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A lot of people tell me that they won’t work for free, and I think that is a big mistake. Many of my PR experiences in college have been for free and led me to paid internships. All college students are busy; you are not alone. Even if you can only do a few hours of work per week, I assure you that you will be better off. Working with on or off-campus organizations will help you build your resume and more importantly your PR experiences so that you can adequately compete for an internship that will then lead you to a solid entry level job.  

Don’t let your fear of the economy slow you down. Sure it’s bad, but that shouldn’t stop you from pursuing your career goals. Charge through the recession confident and you will come out victorious. Good Luck!!





How Barack Obama’s Presidential Campaign Will Change Your Small Business

19 03 2009

I wrote a few weeks ago about an English paper that I was starting to write about President Barack Obama’s use of social media in his presidential campaign. Well, it’s finally done! My professor asked us to write the paper in a proposal format. I am proposing that businesses should mirror aspects of Barack Obama’s social media campaign in order to have the most successful business they can in 2009. My proposal is directed toward small businesses and it will be (hypothetically) sent to Entrepreneur Magazine.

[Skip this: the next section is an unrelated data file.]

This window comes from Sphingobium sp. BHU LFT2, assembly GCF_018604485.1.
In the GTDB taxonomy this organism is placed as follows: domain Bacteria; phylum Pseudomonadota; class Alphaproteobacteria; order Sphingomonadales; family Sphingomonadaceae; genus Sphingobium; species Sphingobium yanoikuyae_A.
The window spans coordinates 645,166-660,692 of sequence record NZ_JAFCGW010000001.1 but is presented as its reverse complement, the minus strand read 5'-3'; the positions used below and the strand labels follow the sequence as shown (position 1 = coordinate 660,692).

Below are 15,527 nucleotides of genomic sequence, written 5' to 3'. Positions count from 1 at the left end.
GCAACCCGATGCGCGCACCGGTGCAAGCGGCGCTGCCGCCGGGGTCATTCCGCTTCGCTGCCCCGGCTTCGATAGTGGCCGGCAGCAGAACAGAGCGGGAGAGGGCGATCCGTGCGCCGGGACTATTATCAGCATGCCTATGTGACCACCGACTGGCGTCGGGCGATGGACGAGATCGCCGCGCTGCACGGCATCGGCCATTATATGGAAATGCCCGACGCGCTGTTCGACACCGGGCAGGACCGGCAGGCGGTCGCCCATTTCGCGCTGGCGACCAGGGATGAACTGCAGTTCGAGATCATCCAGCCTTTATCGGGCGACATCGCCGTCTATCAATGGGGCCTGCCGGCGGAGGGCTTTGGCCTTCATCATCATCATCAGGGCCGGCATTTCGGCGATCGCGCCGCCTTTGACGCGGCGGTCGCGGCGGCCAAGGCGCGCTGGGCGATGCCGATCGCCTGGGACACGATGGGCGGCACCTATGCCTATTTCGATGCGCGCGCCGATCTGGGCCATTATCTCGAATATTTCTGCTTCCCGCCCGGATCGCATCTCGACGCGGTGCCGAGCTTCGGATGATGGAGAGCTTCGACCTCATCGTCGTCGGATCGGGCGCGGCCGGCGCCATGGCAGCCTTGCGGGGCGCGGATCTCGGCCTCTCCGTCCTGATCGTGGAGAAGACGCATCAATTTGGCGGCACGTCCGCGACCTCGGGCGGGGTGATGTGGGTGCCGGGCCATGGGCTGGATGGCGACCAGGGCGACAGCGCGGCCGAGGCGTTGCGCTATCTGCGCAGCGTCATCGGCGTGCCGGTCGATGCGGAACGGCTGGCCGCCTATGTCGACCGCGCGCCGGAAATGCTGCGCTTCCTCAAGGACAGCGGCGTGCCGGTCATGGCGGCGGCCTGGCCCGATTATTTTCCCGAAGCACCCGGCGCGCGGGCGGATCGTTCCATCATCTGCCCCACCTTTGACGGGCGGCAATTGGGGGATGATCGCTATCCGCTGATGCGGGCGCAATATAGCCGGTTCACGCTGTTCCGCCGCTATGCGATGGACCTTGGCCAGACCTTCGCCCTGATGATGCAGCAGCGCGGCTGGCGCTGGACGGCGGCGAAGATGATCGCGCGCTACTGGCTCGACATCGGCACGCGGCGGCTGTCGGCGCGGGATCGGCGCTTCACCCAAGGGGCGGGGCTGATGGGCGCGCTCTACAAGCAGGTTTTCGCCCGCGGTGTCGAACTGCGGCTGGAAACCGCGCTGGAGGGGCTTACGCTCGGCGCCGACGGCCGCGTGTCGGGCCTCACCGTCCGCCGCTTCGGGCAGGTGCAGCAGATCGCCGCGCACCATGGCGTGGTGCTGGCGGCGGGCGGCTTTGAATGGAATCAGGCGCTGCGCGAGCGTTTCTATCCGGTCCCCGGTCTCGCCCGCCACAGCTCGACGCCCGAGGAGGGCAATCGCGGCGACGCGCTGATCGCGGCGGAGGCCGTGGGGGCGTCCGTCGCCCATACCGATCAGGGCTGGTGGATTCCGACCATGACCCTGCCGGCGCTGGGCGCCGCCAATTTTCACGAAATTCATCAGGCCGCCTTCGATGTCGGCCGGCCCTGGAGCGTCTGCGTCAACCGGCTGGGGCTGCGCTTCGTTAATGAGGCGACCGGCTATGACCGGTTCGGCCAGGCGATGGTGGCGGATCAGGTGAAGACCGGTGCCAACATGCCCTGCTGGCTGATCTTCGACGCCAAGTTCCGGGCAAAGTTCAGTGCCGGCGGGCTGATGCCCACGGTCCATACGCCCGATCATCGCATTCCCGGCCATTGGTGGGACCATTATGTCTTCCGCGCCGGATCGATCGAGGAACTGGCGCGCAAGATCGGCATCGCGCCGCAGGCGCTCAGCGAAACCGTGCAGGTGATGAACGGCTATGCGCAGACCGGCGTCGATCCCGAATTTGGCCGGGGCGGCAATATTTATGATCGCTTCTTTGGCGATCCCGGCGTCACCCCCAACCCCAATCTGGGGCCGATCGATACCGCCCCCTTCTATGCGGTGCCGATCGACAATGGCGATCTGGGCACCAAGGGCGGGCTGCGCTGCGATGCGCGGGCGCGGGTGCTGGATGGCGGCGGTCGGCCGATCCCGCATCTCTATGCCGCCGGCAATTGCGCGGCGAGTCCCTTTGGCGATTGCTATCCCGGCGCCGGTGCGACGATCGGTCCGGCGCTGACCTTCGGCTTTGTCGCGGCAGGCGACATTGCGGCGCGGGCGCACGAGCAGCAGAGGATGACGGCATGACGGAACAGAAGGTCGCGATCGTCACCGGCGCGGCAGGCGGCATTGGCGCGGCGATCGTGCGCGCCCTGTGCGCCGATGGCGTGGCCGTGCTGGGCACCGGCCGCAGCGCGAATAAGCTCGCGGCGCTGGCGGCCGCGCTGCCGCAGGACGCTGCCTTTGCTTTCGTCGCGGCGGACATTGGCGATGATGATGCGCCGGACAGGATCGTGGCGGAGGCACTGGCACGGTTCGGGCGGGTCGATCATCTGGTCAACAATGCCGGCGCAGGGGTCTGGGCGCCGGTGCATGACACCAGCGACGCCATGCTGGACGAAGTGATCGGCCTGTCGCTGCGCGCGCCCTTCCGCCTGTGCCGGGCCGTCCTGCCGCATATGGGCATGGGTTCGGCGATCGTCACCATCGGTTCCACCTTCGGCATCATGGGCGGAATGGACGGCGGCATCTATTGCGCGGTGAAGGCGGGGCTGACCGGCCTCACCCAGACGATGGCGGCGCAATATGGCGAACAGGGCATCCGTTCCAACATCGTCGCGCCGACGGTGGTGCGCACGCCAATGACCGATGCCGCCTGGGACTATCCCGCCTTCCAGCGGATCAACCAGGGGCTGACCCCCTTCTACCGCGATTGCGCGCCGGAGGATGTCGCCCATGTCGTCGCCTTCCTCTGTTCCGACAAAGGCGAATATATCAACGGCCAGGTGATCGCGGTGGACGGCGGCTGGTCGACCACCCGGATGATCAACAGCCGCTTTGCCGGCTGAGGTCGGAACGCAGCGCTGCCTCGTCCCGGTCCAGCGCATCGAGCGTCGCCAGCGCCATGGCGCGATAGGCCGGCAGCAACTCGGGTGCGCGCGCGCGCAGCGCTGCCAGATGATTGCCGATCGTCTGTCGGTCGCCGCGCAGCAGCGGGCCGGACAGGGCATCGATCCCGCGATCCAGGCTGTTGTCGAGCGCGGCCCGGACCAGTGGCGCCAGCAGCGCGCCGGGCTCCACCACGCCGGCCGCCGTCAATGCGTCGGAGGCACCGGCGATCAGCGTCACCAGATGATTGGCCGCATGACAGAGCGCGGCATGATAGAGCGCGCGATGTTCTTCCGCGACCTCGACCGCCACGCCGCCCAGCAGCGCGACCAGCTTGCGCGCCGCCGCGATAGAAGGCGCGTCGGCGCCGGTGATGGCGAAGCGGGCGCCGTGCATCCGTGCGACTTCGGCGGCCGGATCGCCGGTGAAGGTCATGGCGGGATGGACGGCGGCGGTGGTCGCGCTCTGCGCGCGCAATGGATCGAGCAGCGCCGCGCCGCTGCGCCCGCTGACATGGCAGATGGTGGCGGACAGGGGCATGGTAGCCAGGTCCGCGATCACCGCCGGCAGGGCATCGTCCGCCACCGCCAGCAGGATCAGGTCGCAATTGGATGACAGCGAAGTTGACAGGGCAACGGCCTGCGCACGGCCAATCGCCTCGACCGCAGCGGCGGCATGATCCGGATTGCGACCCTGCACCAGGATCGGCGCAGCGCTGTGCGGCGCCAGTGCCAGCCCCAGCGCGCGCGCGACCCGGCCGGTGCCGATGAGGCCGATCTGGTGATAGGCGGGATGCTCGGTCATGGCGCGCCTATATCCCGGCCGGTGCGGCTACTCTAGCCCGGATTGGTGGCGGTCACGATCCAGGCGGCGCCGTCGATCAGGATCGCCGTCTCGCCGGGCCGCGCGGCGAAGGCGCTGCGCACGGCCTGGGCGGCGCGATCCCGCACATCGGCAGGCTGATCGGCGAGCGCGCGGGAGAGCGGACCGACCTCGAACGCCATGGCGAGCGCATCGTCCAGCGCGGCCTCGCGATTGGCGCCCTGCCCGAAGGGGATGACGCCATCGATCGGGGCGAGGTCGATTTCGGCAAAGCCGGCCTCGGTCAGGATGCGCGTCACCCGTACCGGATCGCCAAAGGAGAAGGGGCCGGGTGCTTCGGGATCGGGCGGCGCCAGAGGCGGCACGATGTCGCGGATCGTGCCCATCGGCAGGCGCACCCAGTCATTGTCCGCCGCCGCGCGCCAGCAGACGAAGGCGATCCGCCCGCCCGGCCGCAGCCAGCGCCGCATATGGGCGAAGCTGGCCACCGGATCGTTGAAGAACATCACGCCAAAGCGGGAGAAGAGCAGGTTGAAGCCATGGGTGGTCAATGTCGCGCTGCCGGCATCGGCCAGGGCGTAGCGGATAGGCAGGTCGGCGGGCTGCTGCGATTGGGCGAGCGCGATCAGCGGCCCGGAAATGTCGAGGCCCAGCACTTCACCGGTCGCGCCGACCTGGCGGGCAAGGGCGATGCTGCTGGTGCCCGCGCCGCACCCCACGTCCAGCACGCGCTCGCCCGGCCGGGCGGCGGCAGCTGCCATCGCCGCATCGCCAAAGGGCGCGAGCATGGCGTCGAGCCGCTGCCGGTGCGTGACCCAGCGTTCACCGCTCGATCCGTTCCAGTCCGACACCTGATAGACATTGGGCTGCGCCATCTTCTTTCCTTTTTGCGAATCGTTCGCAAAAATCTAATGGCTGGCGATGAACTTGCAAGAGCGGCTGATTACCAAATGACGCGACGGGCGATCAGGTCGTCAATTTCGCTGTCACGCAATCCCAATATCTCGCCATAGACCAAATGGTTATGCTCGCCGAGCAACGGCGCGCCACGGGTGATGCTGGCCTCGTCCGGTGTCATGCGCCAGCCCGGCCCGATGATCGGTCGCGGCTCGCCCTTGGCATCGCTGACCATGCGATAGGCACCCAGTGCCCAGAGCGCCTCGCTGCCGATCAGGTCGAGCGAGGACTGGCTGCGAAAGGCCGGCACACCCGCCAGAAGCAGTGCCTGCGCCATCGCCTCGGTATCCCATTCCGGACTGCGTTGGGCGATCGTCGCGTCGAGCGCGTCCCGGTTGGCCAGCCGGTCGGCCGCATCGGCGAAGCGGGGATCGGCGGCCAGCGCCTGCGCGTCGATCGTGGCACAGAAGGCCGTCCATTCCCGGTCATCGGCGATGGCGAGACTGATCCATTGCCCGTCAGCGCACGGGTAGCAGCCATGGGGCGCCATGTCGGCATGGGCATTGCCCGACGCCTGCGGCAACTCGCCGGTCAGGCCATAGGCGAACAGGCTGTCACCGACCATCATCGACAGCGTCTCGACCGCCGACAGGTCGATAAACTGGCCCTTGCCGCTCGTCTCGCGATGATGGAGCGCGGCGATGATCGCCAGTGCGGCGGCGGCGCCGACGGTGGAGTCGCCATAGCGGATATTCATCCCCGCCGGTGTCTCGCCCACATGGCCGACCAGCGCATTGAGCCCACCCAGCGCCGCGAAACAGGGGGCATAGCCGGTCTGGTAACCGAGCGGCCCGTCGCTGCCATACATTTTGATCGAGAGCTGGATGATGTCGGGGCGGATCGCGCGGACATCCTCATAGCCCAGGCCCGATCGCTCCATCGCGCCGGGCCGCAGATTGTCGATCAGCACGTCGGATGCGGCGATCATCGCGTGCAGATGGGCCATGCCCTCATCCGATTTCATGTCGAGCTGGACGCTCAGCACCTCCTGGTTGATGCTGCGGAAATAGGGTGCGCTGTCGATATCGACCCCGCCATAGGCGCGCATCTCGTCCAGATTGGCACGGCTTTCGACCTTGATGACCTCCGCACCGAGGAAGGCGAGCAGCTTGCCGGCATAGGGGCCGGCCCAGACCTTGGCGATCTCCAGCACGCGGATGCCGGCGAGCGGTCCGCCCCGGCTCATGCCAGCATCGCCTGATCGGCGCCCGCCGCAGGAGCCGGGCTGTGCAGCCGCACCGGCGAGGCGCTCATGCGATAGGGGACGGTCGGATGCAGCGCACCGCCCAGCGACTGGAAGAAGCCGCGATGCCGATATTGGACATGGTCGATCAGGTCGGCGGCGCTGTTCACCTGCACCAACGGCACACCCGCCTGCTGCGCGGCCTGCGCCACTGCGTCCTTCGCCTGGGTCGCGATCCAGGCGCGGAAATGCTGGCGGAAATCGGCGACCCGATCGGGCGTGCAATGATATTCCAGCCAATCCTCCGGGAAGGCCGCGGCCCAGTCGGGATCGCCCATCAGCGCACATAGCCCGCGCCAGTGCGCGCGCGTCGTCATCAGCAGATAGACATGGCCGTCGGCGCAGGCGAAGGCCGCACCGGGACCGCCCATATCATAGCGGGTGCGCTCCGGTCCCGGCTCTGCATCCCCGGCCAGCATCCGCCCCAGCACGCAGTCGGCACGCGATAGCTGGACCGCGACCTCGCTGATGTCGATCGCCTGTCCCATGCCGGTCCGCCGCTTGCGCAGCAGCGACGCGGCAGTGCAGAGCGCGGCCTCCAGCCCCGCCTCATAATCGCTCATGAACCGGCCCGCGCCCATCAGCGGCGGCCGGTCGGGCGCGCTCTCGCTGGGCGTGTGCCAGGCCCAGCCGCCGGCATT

As promised, I have included my paper below, powered by scribd. Enjoy!

 





Bringing PR Education into the 21st Century

26 02 2009

On Sunday night I participated in a conversation that was started and moderated by College Journ, a live-chat that takes place every Sunday evening from 5-8 pm PST. It started on Twitter as #collegejourn, but moved to collegejourn.com because of the extremely high traffic flow. The moderating helps to make the conversation more enjoyable (#journchat should consider switching over because it is experiencing that same problem) In the conversation this past Sunday, the moderators encouraged students, educators, and professionals to join together to discuss the changing Journalism industry and how universities can catch up with the rapidly changing technologies. You can view a wrap-up of the conversation on their website

A few people (mostly educators) suggested that social media tools should be self-taught and the classroom should be saved for theory and “traditional media” skills that will always be needed. While I do agree that learning skills such as reporting, editing, writing, etc are essential to a journalism student’s education, I also think that it is important for students to know how to use the tools in which their stories (campaigns for us PR folks) will be placed. My favorite suggestion to solve this issue was:

  • Teach all of those essential journalistic skills while learning for example what tags would be most appropriate or what multimedia elements would work well.